Wednesday, February 5, 2014
Wednesday, June 3, 2009
What does 'hands on' mean?
The drive for more 'hands on' activities in science has been a largely misunderstood cliché for decades.
The notion may come from the old saying 'idle hands, idle minds', but really isn't reflective of
the processes of much of science. Is there a 'hands on' cosmology, DNA strand or bacteria? Much of what we know is from models of what we can't see or encompass and from extrapolations based on inferential experiments. At the least, very elaborate instruments are needed to enhance our senses so we can observe the micro and macro scale. So, what is the bridge between the obscure realities of hard science and the most basic introductions to understanding the world that we face in elementary science? My sense, after many years experimenting on students, is that a person needs a real solid grounding in the skills of sensing, observing, and measuring at the most basic level so that one can make the leap to the inferential and abstract world of science models. I would prefer to refer to my lessons as 'directed multi-sensory engagements' (a bit cumbersome) rather than 'hands on' . I've always tried to engage my students with projects, challenges, and unusual experiences. Some of them may have accidentally qualified as 'hands on'. On reflection, the best experiences have been the closest to
a real world situation, condition or scenario. Challenging students in this way provides a lasting
framework for thinking which persists for a long time. Sensory stimulation of this sort involves all of the senses, skills involving design and fabrication, and artistic rendering. Reducing all this to 'hands on'
is akin to teaching math by only using worksheets. How about 'senses on'?
Tuesday, February 3, 2009
Returning to full time work has kept me from writing until a bit of forced convalescence provided some time!
There are stirrings of real change in the way that science education will proceed in the
next few years. There is a recognition that STEM (science-technology-engineering-math) is crucial to recovering our leadership in the world economy and to solving critical environmental challenges. Restoring funding to primary research will provide an incentive for our students to be on STEM tracks in high school and college. Funding ‘green’ initiatives will provide an economic pull which will hopefully get curricular juices flowing at all levels.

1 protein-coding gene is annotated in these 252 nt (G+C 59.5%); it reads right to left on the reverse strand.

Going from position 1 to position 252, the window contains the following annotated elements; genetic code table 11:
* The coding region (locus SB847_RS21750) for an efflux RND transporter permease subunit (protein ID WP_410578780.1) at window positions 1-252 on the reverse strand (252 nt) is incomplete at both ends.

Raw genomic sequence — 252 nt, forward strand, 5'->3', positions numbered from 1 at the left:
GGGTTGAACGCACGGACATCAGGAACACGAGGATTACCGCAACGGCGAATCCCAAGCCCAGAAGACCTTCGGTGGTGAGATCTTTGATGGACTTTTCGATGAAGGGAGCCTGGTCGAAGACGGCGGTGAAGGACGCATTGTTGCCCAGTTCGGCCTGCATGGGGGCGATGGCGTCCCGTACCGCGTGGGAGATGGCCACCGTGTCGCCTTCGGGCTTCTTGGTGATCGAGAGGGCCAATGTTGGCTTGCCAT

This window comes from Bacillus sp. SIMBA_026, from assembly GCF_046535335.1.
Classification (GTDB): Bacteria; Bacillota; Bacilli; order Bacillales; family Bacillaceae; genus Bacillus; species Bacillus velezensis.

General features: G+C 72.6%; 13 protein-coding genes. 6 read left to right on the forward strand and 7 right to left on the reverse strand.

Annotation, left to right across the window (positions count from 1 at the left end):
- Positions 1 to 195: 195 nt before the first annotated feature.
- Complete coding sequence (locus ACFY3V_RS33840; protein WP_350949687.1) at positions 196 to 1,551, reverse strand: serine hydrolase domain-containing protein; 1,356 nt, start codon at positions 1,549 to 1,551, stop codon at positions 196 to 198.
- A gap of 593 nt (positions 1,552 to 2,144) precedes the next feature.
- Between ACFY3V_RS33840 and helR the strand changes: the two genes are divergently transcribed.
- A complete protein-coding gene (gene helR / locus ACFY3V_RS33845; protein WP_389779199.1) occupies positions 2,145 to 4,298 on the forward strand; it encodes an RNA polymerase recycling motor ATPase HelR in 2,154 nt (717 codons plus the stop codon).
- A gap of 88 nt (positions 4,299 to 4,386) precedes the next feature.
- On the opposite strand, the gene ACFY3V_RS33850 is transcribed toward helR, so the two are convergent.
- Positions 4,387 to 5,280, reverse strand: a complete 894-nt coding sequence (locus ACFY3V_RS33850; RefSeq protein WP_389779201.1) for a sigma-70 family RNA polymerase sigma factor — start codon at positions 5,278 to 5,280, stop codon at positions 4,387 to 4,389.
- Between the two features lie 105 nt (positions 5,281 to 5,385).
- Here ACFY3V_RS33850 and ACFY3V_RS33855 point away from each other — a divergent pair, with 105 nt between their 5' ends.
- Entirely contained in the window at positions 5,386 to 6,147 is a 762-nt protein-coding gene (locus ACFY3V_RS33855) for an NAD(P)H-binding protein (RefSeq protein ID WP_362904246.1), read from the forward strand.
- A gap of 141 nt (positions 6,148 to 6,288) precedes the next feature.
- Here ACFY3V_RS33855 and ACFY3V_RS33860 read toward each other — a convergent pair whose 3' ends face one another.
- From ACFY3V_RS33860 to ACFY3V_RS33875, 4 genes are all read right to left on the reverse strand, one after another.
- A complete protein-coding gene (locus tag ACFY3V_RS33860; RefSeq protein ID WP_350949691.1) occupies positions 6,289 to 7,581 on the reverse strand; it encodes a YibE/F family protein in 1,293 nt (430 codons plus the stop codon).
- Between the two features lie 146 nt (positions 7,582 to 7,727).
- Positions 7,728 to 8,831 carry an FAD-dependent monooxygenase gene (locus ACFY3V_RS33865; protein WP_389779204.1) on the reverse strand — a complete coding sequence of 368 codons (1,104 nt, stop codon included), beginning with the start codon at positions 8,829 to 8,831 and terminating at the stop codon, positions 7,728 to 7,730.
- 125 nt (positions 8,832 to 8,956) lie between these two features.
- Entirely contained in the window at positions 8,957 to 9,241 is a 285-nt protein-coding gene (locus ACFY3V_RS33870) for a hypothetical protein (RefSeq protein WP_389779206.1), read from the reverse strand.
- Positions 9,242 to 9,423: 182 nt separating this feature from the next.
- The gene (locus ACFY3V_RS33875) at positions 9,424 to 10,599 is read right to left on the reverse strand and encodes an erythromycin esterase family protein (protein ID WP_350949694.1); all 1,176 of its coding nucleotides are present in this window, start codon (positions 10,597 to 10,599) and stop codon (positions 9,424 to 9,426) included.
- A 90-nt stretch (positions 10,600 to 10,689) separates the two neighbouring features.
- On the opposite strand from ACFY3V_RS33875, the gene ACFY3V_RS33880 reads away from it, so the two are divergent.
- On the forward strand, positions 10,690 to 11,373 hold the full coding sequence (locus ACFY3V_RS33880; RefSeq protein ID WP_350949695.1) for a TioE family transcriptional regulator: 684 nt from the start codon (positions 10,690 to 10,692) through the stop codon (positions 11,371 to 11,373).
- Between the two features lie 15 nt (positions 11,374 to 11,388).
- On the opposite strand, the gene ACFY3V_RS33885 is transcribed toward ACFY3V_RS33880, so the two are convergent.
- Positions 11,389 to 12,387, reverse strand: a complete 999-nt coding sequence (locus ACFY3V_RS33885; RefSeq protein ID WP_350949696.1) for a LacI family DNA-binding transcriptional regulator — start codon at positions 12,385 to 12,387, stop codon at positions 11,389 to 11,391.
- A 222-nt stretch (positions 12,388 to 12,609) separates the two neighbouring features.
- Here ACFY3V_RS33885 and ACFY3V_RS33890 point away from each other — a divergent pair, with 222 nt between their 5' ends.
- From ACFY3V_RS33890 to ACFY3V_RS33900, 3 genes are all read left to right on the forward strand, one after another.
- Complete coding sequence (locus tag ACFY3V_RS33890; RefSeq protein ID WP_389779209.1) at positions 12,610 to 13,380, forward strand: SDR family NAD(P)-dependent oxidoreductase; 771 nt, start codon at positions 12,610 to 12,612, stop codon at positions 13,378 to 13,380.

With all this excitement, I’m hoping the K-5 realm will be remembered in the deliberations of where to expend resources. Science is a natural complement to the native exploratory bent of elementary students. Piggybacking literacy, writing, and math on this native interest only helps streamline the complicated curricular challenge of the teacher. Did I mention the natural rhythms of sound, or the skills of drawing and design? There is huge potential in STEM as a focus for what we do with early learners.
In order to achieve some of this potential, K-5 teachers deserve the same intense support that NCLB has engendered. A regional model for supporting teachers is the Maine Math and Science Alliance which as its name implies, provides a wide range of workshops and leadership support to teachers and administrators. The past director of MMSA, Dr. Francis Ebersole, is now the Exec. Director of the NSTA, and another MMSA leader is President of NSTA this year! Bringing experienced STEM educators into the planning, inservicing, and modeling of good teaching practice requires resources
and support from administrative leadership at district, state, and national levels. There is a huge talent pool capable of providing the support K-5 teachers need.
Science can no longer be considered a vestigial appendix - I hope losing mine will be a harbinger of STEM curricula
becoming part of the core of elementary education!
Maine Math and Science Alliance http://www.mmsa.org/index.php
At the national level, the NSTA has begun a campaign to promote ‘Leadership, Learning, and Advocacy’ http://www.nsta.org/involved/cse/learningcenter.aspx
Saturday, May 24, 2008
Thomas Friedman’s book about the convergence of technologies changing the nature of
the world has been revised three times since it was published early in 2005. The ‘flattening’ Friedman refers to is the leveling of the economic ‘playing field’ between the developed west and the growing powers of rapidly developing economies like India and China. ‘Flattening’ is characterized by faster communication worldwide, the development of alternative ways of sourcing and producing goods and services, and the shifting of expertise to a mobile and highly educated cadre of knowledge workers from the second world. During the past eight years, most of the effort in education has been focused on
the tool of literacy as if it were the reason that the United States was falling behind
economically and technically. Friedman points out that the lead the United States had in producing engineers during the post Sputnik years has evaporated and that we are actually not keeping up with the demand for highly trained STEM workers. The average age of practicing engineers in the US is over 50, while India is turning out tens of thousands of highly qualified engineers every year. No Child Left Behind has sucked the air out of any efforts to prioritize science in elementary schools, even though this is a critical period for students becoming excited about career paths. I recommend every STEM educator read The World is Flat (ed 3) and try to get the information in this book disseminated to administrators and colleagues ASAP.